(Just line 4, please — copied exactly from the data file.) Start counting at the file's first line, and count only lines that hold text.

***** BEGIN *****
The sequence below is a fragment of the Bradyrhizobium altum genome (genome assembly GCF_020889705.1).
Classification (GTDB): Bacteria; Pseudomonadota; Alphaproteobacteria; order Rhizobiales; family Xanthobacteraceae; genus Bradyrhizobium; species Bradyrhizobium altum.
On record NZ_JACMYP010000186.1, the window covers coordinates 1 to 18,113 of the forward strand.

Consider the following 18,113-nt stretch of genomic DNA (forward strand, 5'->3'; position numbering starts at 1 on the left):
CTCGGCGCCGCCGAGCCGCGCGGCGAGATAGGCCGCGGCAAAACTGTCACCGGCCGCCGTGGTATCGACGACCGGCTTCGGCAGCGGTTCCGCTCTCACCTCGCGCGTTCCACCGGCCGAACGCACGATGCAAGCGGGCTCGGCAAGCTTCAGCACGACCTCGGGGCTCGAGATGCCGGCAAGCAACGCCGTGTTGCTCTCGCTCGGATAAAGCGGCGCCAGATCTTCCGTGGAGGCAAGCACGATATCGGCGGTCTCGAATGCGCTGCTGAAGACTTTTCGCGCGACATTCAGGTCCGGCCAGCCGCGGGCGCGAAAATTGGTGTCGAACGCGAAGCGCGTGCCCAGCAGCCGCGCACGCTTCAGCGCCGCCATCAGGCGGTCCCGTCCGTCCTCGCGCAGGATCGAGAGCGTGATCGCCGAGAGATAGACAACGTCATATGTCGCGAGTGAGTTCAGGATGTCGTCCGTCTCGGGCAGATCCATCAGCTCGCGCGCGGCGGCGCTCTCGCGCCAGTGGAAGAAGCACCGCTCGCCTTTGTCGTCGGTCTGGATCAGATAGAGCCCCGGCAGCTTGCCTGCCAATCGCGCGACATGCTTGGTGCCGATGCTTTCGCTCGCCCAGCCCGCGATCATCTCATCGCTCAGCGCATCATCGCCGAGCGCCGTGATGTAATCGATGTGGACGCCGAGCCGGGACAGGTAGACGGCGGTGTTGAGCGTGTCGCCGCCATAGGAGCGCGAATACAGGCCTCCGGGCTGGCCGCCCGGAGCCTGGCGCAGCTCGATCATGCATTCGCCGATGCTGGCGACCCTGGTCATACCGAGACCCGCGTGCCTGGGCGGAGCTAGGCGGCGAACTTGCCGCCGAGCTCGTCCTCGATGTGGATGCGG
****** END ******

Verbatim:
Consider the following 18,113-nt stretch of genomic DNA (forward strand, 5'->3'; position numbering starts at 1 on the left):